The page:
The hardware build quality is superb. It’s true that the device is thicker and heavier than an iPad, but it’s much lighter and smaller than my 15″ MacBook Pro. I was able to comfortably use it on my lap while on the sofa. One thing I didn’t expect: the Type Cover flexes more than I thought it would. I guess I hit the keys hard or something. This was a little disconcerting at first. The kickstand works very well, and I’ve gotten used to the odd feel of having the Type Cover folded around the back of the unit.

Setup was simple: I signed in with my Microsoft account and it synced all of my profile information. SkyDrive works beautifully, as do all the other Microsoft services (notably Xbox LIVE). I’m glad to have multiple accounts on the device, because the kids cannot get enough of playing with it. They’re used to the iPad and don’t think of it as remarkable, but all of them are fascinated by the Surface. David’s used it for two homework assignments– in preference to his Win7 laptop; Tom is fascinated by the pen interface; and Matt likes that he can play all the Flash-based games that don’t work on the iPad.

The Surface Pro is fast. It boots fast, apps run fast, and the UI performance is “fast and fluid,” to coin a phrase. It does have a fan, and in a silent room you can hear it when it kicks in, but it’s not obtrusive– it’s quieter than the fans in my MBP, for example. 

Battery life? Haven’t tested it, don’t much care. If I want to just browse and watch, I’ll use the iPad, with its excellent battery life. The Surface Pro is an adjunct to, and replacement for, my “real” laptop, which means a 4-5 hour battery life will suit me just fine. I do want to see whether I can charge it with my external 10Ah battery (the excellent RAVPower Dynamo), though I’ll need an adapter.

Setting up VPN access to my office network was trivial. Lync MX won’t work until I get some more server-side plumbing set up. I tried to sign in to the desktop version of Lync 2013 and couldn’t because I didn’t have the necessary server certificate– but going to the Windows Server CA page with IE 10 resulted in a message from the server telling me that my browser couldn’t be used to request a certificate, even though all I wanted to do was download the CA chain. I’ll have to look into this.

And speaking of desktop access: I was easily able to turn on RDP access and hit the tablet from my Mac, but there’s a bug in CoRD that makes the cursor sometimes disappear. I haven’t tried Microsoft’s (lame and poorly maintained) RDP client, nor have I tried RDP from a Windows machine. Just to see what would happen, I plugged the cable from my desktop monitor into the Surface Pro’s mini-Display Port and immediately got a beautiful, mirrored 1920 x 1080 desktop, as expected. 

As many other reviewers have noted it’s a little disorienting at first to have two separate environments: desktop and Metro. However, since I can alt-Tab to switch between apps, in practice that has been absolutely no problem for me. The lack of a Start menu is a bit aggravating, but again, there’s an easy solution: tap the Windows key and start typing. Problem solved.

One night, I sat on the sofa using Word 2013 on the Surface Pro to revise a book chapter. This worked very well; I much prefer the UI of Word 2013 to Word 2011 on the Mac. I didn’t try using any pen input as part of my editing workflow, although that’s on my to-do list.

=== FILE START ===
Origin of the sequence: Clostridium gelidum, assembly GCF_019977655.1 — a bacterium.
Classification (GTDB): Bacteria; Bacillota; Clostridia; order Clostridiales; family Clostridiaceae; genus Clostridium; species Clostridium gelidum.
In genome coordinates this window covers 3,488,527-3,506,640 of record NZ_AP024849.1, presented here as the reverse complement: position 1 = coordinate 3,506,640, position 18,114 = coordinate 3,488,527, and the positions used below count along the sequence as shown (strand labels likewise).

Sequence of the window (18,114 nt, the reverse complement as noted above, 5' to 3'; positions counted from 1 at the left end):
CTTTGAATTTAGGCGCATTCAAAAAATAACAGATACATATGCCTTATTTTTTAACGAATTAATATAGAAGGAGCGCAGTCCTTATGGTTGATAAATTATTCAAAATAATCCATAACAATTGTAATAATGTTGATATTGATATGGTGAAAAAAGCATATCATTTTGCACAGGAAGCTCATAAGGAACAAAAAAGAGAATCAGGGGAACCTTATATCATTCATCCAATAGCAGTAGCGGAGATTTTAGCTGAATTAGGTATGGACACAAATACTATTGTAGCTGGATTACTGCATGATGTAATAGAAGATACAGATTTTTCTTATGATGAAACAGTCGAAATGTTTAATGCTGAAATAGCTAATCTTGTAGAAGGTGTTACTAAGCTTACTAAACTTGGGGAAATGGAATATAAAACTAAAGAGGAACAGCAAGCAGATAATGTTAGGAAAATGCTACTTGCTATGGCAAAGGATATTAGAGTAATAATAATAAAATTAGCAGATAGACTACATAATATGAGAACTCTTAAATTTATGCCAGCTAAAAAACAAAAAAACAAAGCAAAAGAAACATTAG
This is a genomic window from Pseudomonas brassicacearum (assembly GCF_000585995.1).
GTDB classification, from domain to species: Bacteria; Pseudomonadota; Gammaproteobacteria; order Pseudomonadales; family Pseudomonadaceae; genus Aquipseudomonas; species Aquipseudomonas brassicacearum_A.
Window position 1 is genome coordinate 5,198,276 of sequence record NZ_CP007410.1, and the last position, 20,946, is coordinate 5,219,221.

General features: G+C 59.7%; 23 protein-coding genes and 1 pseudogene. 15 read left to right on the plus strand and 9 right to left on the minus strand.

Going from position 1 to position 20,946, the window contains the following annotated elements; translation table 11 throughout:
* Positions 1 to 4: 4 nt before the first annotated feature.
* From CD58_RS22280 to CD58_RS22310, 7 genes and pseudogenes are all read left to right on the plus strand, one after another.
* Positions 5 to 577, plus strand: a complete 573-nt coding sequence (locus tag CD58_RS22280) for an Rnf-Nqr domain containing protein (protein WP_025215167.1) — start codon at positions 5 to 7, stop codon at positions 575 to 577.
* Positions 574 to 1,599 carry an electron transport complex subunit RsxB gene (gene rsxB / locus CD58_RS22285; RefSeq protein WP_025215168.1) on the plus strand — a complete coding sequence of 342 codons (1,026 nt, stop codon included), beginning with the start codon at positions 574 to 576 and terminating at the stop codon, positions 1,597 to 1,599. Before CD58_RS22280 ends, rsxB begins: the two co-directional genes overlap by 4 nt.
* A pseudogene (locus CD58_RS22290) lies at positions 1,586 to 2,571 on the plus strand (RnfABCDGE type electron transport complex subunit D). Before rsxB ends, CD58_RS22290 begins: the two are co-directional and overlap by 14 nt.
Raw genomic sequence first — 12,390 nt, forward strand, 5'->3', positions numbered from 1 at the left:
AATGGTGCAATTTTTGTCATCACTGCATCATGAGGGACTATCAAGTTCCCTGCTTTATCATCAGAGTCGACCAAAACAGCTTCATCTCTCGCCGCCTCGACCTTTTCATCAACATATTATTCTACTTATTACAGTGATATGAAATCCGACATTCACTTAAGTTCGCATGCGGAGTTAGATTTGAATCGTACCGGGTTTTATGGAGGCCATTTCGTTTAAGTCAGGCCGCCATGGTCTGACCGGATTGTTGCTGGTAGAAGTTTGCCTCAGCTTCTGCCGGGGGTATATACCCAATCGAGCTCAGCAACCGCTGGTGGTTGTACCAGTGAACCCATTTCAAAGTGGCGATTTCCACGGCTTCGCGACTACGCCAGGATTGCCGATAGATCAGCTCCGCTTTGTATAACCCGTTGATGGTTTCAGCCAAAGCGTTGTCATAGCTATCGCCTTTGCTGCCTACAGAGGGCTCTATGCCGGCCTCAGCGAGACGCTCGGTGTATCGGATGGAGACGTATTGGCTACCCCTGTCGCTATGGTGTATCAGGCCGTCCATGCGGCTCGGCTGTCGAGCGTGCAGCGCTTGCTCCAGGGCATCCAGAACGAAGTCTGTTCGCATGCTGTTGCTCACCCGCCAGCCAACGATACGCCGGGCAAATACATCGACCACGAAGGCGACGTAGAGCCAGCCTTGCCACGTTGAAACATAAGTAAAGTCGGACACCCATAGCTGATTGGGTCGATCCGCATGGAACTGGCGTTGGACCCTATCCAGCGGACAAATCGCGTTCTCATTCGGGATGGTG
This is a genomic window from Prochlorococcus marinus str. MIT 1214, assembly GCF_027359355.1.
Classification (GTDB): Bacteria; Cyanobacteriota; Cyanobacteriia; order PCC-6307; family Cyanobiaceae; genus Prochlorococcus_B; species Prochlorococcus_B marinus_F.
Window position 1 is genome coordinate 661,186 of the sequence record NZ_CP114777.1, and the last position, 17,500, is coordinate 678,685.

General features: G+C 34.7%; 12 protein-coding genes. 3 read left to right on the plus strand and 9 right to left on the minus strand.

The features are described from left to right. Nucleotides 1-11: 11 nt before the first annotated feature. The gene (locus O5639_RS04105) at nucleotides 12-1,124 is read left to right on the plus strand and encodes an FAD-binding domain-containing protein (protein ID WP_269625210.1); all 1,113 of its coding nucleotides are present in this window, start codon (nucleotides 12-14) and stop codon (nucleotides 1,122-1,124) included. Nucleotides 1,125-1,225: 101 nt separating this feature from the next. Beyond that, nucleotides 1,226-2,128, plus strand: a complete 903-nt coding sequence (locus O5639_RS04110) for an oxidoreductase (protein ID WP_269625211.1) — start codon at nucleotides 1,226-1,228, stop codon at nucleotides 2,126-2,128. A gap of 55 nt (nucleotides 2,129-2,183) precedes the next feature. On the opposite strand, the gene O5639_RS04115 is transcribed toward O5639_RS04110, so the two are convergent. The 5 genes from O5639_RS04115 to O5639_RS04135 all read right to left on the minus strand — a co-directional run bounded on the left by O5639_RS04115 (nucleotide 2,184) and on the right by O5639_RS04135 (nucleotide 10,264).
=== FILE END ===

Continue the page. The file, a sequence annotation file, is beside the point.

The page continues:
The smaller physical size of the Surface Pro compared to the MBP is a great asset; I’m looking forward to using it on commercial flights. The Ars Technica review shows the Surface as having a larger footprint than the MBP, but that ignores the fact that you have to open the MBP to use it, and when you do, the screen won’t be at 90° to the bottom– it’ll be tilted further back, which is where the footprint problem comes from. In that configuration the MBP screen impinges on the seatback space, which is how laptops get broken by reclining seats.

I tried running Outlook 2013, flipping out the kickstand, and using the Surface as a calendar display sitting next to my main screen. It’s a fantastic size to use as an adjunct display like that; I could have multiple browser windows (American, Delta, and kayak.com) plastered all over my man 2560 x 1440 desktop and still have glance-able calendar access.

Bottom line: I’m well pleased with the Surface Pro so far and will be swapping out my 64GB unit for a 128GB unit as soon as I can find one in stock.

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Skype automatic updates: in-app vs Microsoft Update

One of the problems I most often run into when working with Windows machines is the way updates work. Microsoft has made great strides in improving the update experience for Windows and for Microsoft applications; compared to the steaming pile of filth that is Adobe’s updater, for example, or the mishmash of every-app-its-own-update-client behavior common on the Mac, Microsoft Update is pretty smooth.

But what about Skype? It’s now a Microsoft application, so you’d expect it to receive updates through Microsoft Update… and it does. However, it also has its own update mechanism. What gives?

Here’s a solid explanation, which Doug Neal of the Microsoft Update team was kind enough to let me republish. (My comments are italicized):/p>

While we’re still working through the best way to complement the updating system available via Skype, here are some insights that may explain the differences:

Skype 5.8 [released nearly a year ago] introduced a Skype-based auto-updating features unrelated to any Microsoft technology (and before knowledge of the merger). This updating service will remain for the foreseeable future – and is Skype’s method of offering updates on a more frequent basis than Microsoft Update. These settings and consent to update via Skype’s updating service can be controlled via the Skype | Options | Automatic Updates setting – which also provides a link to more information on Skype’s updating approach via their updater. These updates via the Skype updater can include major and incremental updates. [in other words, the Skype app can pull both minor updates and entire new versions through its built-in update mechanism, as do many other third-party apps on Windows and OS X. ]